Good Kill | Film review - War is a first-person shooter for Ethan Hawke's anguished drone pilot
‘I blew away six Taliban in Pakistan just today. Now I’m going home to barbecue.’ Ethan Hawke’s conscience-stricken US air force major Tom previously flew fighter planes in the skies over Iraq; now he pilots unmanned drones from an air-conditioned cubicle at a military base in the Nevada desert before driving home to his wife (January Jones) and two children.
Reuniting Hawke with writer-director Andrew Niccol, 18 years after they collaborated on sci-fi drama Gattaca and 10 after pitch-black comedy Lord of War, the probing and provocative Good Kill has in its sights the collateral damage wrought by America’s War on Terror, both at home and abroad.
The greatest physical danger facing Tom and his colleagues as they remotely target suspected Taliban fighters in Afghanistan and Pakistan is carpal tunnel syndrome or a hot coffee spill - war for them is now a first-person shooter, as their commander (a sardonic Bruce Greenwood) observes.
But the anguish etched on Tom’s face reveals the psychological toll of blowing up flesh and blood, not pixels. And his anguish only increases when the CIA, chillingly trigger-happy and far less scrupulous when innocent bystanders stray into the kill zone, begins directing the team’s operations.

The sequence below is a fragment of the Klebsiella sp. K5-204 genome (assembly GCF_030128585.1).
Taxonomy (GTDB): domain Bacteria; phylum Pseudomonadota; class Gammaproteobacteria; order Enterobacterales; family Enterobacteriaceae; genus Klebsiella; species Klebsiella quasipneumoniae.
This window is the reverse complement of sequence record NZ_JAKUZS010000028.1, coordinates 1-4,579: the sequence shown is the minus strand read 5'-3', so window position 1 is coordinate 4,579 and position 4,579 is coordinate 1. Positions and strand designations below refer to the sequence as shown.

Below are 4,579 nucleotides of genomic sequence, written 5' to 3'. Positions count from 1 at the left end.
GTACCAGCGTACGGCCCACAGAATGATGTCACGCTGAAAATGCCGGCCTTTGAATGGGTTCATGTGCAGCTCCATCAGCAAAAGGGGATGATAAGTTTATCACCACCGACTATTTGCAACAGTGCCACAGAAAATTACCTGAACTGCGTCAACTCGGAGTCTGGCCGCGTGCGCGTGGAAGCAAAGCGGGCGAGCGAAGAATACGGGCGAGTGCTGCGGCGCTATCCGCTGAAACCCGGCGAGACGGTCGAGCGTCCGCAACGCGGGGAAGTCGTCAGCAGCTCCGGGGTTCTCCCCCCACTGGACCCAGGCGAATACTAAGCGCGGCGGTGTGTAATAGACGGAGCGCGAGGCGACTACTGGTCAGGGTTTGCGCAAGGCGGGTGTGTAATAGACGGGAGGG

Niccol does rather belabour the points he is putting across, and his script is overly schematic. Tom, inevitably, is saddled with one callously hawkish and one dovish colleague, played by Jake Abel and Zoe Kravitz respectively.
Visually, however, his film does hit the target. The drone’s eye view of the attacks feels shockingly authentic, while overhead shots of Tom’s desert home – strikingly similar to the Taliban compounds 7,500 miles away – reminds us that these antagonists are closer than they think.
Certificate 15. Runtime 98 mins. Director Andrew Niccol.
Good Kill is released on Blu-ray & DVD by Arrow Films. http://youtube.com/v/9qVdvBU8Vco
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A film critic for over 25 years, Jason admits the job can occasionally be glamorous – sitting on a film festival jury in Portugal; hanging out with Baz Luhrmann at the Chateau Marmont; chatting with Sigourney Weaver about The Archers – but he mostly spends his time in darkened rooms watching films. He’s also written theatre and opera reviews, two guide books on Rome, and competed in a race for Yachting World, whose great wheeze it was to send a seasick film critic to write about his time on the ocean waves. But Jason is happiest on dry land with a classic screwball comedy or Hitchcock thriller.